No products in the basket.

Fitted compression garments, that exert the correct pressure, significantly improve muscle recovery

We consider a study called Custom-Fitted Compression Garments Enhance Recovery from Muscle Damage in Rugby Players by F Brown et al. and published in The Journal of Strength and Conditioning Research, 2020.

This paper finds that fitted compression garments, with a higher level of pressure, secure significantly more recovery benefit than “off the shelf” compression products.

Its findings add to other recent studies on the benefits of an optimum level of compression for athletic recovery and the need for more accuracy rather than using height and weight to determine the correct size

Rugby Union is a high-intensity, high-impact, high-strength game. It is unsurprising that recovery protocols are well tested and researched within the sport. The high toll of matches, training and the relatively fast turnaround between fixtures make a focus on recovery essential.

This study uses a population of active rugby players with at least 2 years of experience in the sport. They were divided into three groups by a third party:

  1. Control group
  2. Group recovering in a leading brand (2XU)
  3. Group wearing Custom Fitted, high compression garments.

All participants undertook the same program of drills to achieve the exercise induced muscle damage.

Each athlete completed a set of standard tests to measure and understand how their recovery was impacted by the garment choice. These were conducted in advance to establish a baseline, immediately after the exercise program, again after 24 hours and then 48 hours.

Muscle Strength Test: Peak knee-extension force

This shows the recovery of lower-body strength performance. Subjects were seated (knees and hips at 90 degrees) and a strain gauge was used to measure the force of their knee extensions. The baseline measure is taken in advance of the protocol and it is compared to the performance immediately after and then at 24 hours and 48 hours.

Comparing Fitted Compression garments (Black) with stand sized (Grey) and no compression (Dashed)

Muscle Function Test: Percentage change in Countermovement Jump Height (CMJ)

CMJ is a standardised method for measuring an athlete’s explosive lower body power. The participant stood on a force plate and with their hands on their hips. They were asked to jump with maximum effort.

GroupBaselinePost-exercise24 hours48 hours
Custom Fit10094.498.298.0
Size Guide Fit10094.297.098.4
Control10094.697.795.5
Recovery to baseline of muscle power in the time after exercise induced muscle damage

Performance Test: 30m Sprints

Electronic timing gates were used to measure performance. As with the other tests, the best score from three attempts was used. To minimise the chance of error, all data was recorded using the same equipment and the same researcher.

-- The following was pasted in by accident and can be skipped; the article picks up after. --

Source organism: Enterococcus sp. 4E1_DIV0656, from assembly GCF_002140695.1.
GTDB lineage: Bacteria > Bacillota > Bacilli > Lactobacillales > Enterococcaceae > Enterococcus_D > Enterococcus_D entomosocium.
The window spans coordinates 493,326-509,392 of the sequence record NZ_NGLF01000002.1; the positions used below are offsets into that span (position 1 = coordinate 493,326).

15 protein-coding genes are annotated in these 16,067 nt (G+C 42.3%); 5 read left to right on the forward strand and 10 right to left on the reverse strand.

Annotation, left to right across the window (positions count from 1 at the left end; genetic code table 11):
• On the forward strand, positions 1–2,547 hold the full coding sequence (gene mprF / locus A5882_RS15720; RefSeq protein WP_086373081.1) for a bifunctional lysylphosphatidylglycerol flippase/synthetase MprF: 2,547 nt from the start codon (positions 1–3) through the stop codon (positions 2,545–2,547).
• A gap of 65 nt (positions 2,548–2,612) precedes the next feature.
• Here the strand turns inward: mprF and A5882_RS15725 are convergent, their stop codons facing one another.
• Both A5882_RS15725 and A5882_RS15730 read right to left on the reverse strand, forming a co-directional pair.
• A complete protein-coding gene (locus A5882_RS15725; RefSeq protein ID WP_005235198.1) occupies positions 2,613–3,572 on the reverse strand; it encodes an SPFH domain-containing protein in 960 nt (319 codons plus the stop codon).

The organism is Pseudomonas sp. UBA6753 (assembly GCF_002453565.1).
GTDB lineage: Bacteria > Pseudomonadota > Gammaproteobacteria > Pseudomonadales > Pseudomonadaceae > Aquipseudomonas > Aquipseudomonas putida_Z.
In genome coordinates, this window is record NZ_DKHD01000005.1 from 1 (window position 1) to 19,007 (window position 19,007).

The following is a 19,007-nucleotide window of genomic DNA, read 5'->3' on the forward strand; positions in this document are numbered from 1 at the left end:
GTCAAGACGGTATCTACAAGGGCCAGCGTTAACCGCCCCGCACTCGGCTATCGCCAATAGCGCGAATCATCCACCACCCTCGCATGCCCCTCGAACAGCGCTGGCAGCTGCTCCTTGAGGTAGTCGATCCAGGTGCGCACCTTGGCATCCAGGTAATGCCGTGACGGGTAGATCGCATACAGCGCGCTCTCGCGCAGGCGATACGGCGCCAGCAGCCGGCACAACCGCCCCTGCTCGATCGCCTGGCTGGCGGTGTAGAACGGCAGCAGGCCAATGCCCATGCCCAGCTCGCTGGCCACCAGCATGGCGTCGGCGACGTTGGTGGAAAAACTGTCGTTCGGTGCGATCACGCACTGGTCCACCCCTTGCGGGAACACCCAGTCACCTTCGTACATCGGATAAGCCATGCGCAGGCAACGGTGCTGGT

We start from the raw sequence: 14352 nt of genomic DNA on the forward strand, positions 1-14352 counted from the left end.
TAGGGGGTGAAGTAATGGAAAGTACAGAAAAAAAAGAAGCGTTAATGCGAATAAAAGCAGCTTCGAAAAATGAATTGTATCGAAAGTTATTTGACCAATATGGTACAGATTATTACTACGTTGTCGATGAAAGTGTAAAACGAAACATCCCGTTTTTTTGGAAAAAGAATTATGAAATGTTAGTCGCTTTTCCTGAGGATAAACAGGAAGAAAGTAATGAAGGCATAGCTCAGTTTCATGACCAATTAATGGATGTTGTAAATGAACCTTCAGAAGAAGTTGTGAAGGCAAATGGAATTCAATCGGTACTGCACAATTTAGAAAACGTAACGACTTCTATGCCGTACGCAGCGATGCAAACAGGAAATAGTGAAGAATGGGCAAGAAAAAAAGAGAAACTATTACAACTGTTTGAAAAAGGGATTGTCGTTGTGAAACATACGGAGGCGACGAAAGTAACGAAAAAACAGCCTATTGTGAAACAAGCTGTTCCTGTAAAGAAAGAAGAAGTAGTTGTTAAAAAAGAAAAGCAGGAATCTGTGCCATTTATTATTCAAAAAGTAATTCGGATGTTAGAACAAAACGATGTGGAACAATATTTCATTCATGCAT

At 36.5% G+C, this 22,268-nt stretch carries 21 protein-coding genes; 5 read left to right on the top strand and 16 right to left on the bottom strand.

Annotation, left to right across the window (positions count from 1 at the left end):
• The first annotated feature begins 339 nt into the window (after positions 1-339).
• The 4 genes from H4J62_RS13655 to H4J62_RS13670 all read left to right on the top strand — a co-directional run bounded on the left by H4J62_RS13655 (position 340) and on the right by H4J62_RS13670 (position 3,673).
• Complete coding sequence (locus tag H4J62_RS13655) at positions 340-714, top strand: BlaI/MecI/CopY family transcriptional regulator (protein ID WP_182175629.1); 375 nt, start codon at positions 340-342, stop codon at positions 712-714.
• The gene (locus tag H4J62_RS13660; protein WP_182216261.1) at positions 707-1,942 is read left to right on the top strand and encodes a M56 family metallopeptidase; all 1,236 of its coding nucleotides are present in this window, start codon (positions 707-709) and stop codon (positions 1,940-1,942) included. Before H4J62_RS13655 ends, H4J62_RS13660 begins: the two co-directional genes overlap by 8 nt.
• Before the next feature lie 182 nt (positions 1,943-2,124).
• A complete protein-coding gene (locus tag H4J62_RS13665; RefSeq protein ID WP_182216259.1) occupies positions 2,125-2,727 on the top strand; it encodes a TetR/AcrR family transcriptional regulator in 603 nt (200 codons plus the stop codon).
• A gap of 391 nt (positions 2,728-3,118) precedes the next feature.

GroupBaselinePost-exercise24 hours48 hours
Custom Fit100103.0101.7101.0
Size Guide Fit100104.9103.1103.0
Control100106.0104.1105.4
Recovery to baseline of athlete speed over 30 metres in the time after exercise induced muscle damage

Creatine Kinase: A blood marker for muscle damage

When a muscle is damaged a protein call Creatine Kinase (CK) leaks into the blood stream. Thus finding elevated levels of CK in the blood is an indication of muscle damage.

Comparing muscle damage blood markers: Fitted Compression (Black), Size Guide (Grey) No Compression (Dashed)

Midthigh Girth (MTG) is taken as a measure of muscle swelling brought about by the exercise

A lower outcome through the recovery period indicates less swelling and an improved recovery performance

Comparing muscle swelling: Fitted Compression (Black), Size Guide (Grey) No Compression (Dashed)

In this study muscle soreness climbed significantly after exercise in all participants however the application of compression did not significantly influence the level of muscle soreness during recovery. However, the control group reported soreness 34.2% and 29.3% higher than the high compression group at 24 and 48 hours respectively.

The authors conclude that well-fitted, high-pressure compression garments significantly enhance recovery.

They note that this study’s finding, which builds upon other recent research, would be enhanced further by next using groups of athletes with more consistent abilities.

[Link to other blog posts]

Leave a Reply

Your email address will not be published. Required fields are marked *

Related Articles

Cracking The Injury Risk Equation
Three factors that influence the risk of injury when exercising or training for a race or event...
Read More
LJMU Study Findings
A team from LJMU, led by Dr David Low conducted a study to explore whether utilising Compression AND Ice after an intense bout of exercise was more beneficial than compression alone. They chose to use...
Read More
What are shin splints?
The medical term for shin splints is medial tibial stress syndrome (MTSS). It refers to pain that runs along your shin bone, usually starting from just below your knee. Anterior shin splints describe ...
Read More
How to treat shin splints [2021]
First of all, it’s crucial that you see a physiotherapist to determine whether your pain is indeed shin splints or something more serious, such as a stress fracture or compartment syndrome. These co...
Read More
Sign up for our Newsletter, recovery protocols & 10% off your first purchase
users
We use cookies in order to give you the best possible experience on our website. By continuing to use this site, you agree to our use of cookies.
Accept